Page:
Saturday, April 28, 2018

Isaiah 46 & 47

Today's reading in our daily plan is Isaiah 46 & 47. Take a moment to pray, asking God to speak to you from this passage. Then read, using the following notes and questions to help you get everything out of the passage.

SAY WHAT? (What is the passage saying?)
  • God is reinforcing the idea from previous chapters that worshipping idols as opposed to worshipping Him is wrong.  An illustration is given where people are turning their gold and silver into idols to worship, but God quickly points out problems: the idol can’t talk back and can never save a person from their problems.
  • God denounces and separates himself from the false gods that Babylon made, Nebo and Bel, and all of the idols by saying that He is the only God and there is no other. God promises that His purpose will be carried out and salvation for the Israelites will not be delayed.
  • In chapter 47, God points out that He will correct the wickedness the Babylonians have committed against Him and against the Israelites. God has some choice words for them throughout the passage which mention a lot of destruction and calamity. If you were a Babylonian during this time, it would be wise to listen to God and turn away from all of the wickedness. (Spoiler alert: They don’t.)
SO WHAT? (What are the underlying principles?)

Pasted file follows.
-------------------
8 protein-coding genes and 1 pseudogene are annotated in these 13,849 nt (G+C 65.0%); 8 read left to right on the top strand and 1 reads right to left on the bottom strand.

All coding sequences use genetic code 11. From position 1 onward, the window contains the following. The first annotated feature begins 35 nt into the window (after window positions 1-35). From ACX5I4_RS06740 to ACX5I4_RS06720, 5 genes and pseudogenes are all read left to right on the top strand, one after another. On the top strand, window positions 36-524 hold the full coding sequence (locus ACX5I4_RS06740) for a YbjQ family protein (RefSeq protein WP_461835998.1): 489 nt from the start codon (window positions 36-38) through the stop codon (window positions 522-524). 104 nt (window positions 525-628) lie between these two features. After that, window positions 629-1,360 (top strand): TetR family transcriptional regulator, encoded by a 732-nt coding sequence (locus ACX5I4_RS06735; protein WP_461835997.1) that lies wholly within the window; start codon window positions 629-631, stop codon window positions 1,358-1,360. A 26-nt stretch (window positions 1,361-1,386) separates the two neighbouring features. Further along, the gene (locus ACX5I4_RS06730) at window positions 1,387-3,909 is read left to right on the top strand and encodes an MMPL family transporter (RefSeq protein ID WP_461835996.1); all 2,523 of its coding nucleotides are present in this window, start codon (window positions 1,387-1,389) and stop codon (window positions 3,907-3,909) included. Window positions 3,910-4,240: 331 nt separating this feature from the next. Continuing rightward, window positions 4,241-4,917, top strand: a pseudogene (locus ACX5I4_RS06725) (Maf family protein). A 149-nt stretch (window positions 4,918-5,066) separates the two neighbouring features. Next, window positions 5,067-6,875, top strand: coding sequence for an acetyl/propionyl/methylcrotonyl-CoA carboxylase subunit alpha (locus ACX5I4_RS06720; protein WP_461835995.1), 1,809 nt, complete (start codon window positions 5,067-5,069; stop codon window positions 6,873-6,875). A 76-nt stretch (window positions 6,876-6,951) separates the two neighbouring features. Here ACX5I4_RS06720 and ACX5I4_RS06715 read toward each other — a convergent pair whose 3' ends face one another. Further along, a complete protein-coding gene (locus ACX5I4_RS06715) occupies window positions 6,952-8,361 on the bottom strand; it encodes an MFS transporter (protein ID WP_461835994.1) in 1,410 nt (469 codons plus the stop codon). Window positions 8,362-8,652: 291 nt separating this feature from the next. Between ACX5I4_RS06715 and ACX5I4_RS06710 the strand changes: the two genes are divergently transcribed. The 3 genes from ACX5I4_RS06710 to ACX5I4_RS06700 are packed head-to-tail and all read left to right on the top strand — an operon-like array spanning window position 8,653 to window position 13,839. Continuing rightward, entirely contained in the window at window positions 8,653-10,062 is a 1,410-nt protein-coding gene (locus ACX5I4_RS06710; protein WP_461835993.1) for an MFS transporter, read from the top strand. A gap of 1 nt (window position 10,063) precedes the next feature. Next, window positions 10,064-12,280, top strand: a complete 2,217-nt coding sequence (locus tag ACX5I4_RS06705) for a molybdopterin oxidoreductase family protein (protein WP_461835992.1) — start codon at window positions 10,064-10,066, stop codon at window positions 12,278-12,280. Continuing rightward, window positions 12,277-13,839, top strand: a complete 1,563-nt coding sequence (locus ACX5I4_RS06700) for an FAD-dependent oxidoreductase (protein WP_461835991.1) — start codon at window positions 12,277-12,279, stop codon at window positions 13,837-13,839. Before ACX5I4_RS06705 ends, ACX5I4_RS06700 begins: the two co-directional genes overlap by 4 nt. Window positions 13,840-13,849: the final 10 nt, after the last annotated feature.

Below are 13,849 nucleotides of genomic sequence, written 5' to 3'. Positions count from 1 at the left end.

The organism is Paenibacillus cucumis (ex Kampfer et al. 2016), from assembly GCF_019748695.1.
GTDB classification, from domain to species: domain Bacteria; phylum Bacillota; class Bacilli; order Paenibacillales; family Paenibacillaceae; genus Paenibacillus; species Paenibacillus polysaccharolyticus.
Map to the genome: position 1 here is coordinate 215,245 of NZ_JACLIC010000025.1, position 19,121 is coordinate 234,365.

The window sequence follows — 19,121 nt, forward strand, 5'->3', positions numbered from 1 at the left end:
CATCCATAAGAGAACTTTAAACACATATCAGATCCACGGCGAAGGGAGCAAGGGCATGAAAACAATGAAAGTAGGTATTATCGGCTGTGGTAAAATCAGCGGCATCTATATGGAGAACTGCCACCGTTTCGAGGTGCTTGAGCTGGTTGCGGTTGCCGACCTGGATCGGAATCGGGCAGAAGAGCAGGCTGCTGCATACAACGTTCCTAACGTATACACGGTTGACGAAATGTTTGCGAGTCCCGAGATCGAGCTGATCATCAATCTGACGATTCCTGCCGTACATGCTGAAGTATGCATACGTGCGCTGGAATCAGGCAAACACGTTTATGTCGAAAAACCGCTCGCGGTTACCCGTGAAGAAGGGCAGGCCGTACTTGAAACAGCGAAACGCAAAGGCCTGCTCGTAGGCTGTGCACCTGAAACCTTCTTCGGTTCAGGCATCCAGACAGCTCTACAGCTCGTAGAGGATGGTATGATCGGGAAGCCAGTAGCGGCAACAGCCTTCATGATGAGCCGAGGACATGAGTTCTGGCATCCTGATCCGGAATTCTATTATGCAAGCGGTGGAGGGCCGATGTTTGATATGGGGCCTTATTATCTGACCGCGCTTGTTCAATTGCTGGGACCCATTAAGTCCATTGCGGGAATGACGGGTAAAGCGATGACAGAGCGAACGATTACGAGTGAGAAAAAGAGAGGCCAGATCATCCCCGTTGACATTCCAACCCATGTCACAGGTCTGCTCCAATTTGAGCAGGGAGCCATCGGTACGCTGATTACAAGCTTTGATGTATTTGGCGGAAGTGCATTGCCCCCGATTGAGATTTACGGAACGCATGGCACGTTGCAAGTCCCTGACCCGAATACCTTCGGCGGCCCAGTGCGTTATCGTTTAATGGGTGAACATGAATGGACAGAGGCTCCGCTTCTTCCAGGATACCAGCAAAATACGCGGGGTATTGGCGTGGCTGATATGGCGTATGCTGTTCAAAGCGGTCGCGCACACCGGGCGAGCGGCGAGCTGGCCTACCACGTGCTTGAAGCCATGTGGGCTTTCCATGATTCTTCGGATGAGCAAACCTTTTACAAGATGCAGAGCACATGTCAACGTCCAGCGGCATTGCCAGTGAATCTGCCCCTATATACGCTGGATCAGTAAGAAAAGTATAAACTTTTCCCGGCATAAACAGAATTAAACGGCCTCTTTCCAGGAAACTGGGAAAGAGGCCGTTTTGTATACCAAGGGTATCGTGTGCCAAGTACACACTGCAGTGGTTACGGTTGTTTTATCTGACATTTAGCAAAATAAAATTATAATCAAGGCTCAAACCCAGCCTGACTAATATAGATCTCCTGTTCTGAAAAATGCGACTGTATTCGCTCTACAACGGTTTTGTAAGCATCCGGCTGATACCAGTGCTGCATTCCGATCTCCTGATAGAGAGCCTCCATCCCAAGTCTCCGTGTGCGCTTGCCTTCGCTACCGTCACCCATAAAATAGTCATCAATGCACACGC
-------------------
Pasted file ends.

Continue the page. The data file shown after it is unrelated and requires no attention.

• God is jealous and desires that we put our full trust in Him. He promises that He is so much greater and stronger than any other object or idol we might be tempted to worship. The term “idol” can apply to anything we put too much of our time, energy, and trust in over God.
  • It’s worth pointing out that in verse 13, God talks about His timing and that nothing will be delayed. This may seem ironic because the promised redemption didn’t actually happen for another 200 years. That’s a long time in a person’s eyes but God was still faithful with His promise and His timing is perfect.
  • Looking at it from a different perspective, God gave the Babylonians 200 years to repent and they never did. God is slow to anger but He is still just. In the end, the Babylonians time was up, and God swooped in to rescue the Israelites.
NOW WHAT? (How will you personally apply this passage?)
  • Does it not seem like God is meeting your deadlines or answering your prayers on time? Well the answer is that He’s probably not. God’s timing is different from our own. His timing may be much quicker than expected or may be a whole lot slower. He knows better than we do though and asks us to remain faithful and continually lean on Him.